Sunday, June 21, 2009

Bond proves full measure of support
By Bob Welch
Register-Guard columnist
Appeared in print: Sunday, Jun 21, 2009 ,

He’s 82 and lives in Lincoln City. She’s 45 and lives around the block from me in Eugene.
Father and daughter. A relationship that, on this Father’s Day — as told by the two — sounds to me like an old vinyl jazz album: a few scratches here and there, but sweet music other than that.
Like a lot of father-daughter relationships, I’d assume. Only this one is like none I’ve ever seen.
There’s the military thing, for example, a rare bond for father and daughter. George Rankins is a retired master sergeant who fought as part of the only all-black Army Ranger company in the Korean War. His daughter, Lisa Joelle Rankins Goodwin, is an assistant professor of military science in the U.S. Army/University of Oregon ROTC program.
Then, there’s the pageant thing, which doesn’t bond them in the least. Well, maybe a touch after what happened last January.
Joelle — that’s what she goes by — is the reigning Mrs. Oregon, the first African-American to win the title.
“I haven’t been excited about this pageant stuff,” George says. “Takes too much time and money. But she points out I’m the one that got her into it. When she was a little girl in Portland, some lady in our neighborhood wanted to know if she wanted to be in this pageant, and I said OK.”
This all got me thinking about how these inter-generational relationships depend, in part, on a willingness of one person to support the other — even if the endeavor at hand leaves one of them cold.
As George’s golf outings did when Joelle was a little girl. He’d have her tag along as he and his buddies played at public courses in Portland. Rain. Sleet. Cold. You name it, they played in it — and she watched in it.
“I may have been miserable,” Joelle remembers, “but I never complained.” And hooted and hollered when her father would win.
But she learned to love the golf outings. Among her favorite childhood memories? Driving to California with her dad and a pal for a tournament. “Flying along in one of dad’s Cadillac Eldorados, singing to Sam Cook on an eight-track tape. My dad was my hero, a gentle giant.”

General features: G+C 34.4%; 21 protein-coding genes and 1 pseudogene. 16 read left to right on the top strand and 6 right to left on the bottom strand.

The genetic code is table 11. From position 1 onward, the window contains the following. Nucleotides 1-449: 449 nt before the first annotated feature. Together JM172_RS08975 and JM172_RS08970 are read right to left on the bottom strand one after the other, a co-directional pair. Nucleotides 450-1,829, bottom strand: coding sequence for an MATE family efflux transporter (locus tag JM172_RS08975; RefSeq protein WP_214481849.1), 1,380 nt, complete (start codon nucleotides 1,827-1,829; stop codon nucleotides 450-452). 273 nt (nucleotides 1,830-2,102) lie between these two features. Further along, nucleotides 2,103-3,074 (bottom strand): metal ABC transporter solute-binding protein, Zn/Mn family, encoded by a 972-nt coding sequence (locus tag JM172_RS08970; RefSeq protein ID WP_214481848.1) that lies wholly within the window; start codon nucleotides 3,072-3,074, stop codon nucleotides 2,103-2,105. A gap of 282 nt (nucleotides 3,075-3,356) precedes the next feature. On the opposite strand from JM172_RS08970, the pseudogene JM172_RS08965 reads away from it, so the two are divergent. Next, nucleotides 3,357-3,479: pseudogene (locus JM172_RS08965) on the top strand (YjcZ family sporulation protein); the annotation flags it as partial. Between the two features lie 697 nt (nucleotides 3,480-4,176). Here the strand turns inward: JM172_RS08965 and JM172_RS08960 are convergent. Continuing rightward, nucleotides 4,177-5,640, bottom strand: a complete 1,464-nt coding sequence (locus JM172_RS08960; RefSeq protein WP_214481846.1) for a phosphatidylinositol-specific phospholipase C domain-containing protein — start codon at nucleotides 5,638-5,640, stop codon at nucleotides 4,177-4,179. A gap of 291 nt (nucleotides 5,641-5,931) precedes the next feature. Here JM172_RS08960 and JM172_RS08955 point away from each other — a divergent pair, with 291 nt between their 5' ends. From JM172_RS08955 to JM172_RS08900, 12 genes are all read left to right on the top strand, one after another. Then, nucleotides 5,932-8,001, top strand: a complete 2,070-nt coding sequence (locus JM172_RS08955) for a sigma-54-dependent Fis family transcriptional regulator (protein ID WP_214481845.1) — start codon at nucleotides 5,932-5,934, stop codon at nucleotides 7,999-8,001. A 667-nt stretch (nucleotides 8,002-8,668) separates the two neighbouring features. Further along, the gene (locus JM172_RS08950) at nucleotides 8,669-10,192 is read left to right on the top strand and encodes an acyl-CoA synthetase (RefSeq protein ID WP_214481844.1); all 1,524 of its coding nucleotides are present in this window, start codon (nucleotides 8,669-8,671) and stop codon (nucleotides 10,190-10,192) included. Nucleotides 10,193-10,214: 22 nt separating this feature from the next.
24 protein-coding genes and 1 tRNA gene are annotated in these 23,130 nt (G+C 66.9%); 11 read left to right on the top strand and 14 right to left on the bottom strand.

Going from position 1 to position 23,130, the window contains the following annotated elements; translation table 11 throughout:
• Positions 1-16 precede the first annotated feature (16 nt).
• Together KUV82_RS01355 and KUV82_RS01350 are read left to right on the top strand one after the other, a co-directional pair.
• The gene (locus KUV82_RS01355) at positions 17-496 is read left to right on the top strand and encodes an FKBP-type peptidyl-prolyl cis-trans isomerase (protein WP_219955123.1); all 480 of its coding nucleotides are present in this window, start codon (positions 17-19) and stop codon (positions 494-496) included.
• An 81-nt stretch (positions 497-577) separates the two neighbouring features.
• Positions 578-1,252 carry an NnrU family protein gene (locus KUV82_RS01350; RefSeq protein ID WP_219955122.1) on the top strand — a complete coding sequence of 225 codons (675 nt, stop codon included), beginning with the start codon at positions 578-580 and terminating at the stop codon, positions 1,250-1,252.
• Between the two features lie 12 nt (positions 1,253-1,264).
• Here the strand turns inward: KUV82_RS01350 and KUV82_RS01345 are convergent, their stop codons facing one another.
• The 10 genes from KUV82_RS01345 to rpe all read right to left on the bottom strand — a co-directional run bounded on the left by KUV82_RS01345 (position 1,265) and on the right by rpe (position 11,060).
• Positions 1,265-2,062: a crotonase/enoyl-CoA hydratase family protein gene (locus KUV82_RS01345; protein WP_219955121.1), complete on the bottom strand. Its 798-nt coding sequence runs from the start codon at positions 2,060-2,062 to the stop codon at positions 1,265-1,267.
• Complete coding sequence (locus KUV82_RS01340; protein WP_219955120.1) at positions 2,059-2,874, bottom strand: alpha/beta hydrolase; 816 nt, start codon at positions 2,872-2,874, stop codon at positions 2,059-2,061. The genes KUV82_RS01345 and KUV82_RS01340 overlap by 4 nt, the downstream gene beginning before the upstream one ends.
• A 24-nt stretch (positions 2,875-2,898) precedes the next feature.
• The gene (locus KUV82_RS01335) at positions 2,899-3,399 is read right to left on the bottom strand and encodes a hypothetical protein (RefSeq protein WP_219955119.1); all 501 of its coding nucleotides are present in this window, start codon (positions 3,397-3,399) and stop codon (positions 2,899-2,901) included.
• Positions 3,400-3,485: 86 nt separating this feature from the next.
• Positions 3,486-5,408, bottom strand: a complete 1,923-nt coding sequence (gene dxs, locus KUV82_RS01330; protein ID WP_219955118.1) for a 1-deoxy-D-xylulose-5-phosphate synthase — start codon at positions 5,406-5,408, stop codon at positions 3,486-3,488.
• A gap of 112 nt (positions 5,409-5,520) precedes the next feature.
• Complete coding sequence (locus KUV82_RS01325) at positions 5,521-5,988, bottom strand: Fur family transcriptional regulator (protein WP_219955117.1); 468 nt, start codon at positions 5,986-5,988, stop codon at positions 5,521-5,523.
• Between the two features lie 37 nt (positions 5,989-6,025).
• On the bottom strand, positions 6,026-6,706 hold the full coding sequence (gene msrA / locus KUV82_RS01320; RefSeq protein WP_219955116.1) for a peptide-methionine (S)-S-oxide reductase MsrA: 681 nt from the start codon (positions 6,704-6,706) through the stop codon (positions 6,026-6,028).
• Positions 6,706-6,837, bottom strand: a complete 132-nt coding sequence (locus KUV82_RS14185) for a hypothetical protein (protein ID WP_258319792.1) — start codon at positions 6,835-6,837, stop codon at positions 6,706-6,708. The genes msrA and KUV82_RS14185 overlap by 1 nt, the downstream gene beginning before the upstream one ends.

And a hero in other ways, not that many people, even Joelle, had heard much about that chapter of his life. How in 1950 he’d tried to join the Marines and been told by a recruiting-station captain that he’d wind up on a ship, “waiting on some white captain.” How he’d heard about this all-black Army Ranger company that was forming — paratroopers — and earned a spot on it. (Never mind that the armed services had supposedly been desegregated in 1948.) And how, in Korea, he’d won a Silver Star for gallantry, once saving a buddy who’d lost most of a leg, George using his rifle as a crutch for the two of them.
“He’s tough as nails on the outside,” Joelle says, “but a teddy bear inside.”
He taught her to be proud of who she was; his job at the Portland Urban League was about creating opportunities for minorities.
He insisted she spend a couple of years of high school in Tennessee, living with a great aunt, so she could have a deeper “black experience.”
He taught her the value of volunteerism, a love for music — especially jazz — and the ability to procrastinate. “She taught me about love and how to follow through,” he says.
And never made him prouder than, when attending the University of Oregon in the mid-’80s, she joined ROTC. (He’d been an ROTC instructor at Oregon State from 1959 to 1962.)
Joelle graduated from the UO in 1986, served in Germany, earned her “airborne” wings at Fort Benning, Ga., and returned to her alma mater to teach ROTC as a major.
Twenty-two years of military service, then this out-of-the-blue idea to compete for the Mrs. Oregon title in her 40s.
She competed but didn’t win in 2007 and 2008; George didn’t attend either competition.
Joelle decided last January’s pageant would be her final shot. George told her he wasn’t coming. Said the weather was too bad, code, figured Joelle, for his disliking pageants.
She showed up at The Broadway Rose Theater in Tigard that Sunday night with little confidence; she’d even insisted her husband, Bob, stay home because she thought her chances were so poor.
But when she came on stage, she glanced at the audience. “And who’s out there, screaming his fool head off?” she says. “My dad. And there I am, grinning ear to ear.”
Her confidence buoyed, she went on to win, of course, George hooting and hollering as only a proud papa can do.
Just as the little girl on the golf course had once done for him.
Bob Welch is at 338-2354 or

1 comment:

Buffee Ann said...

This is fantastic! I love it!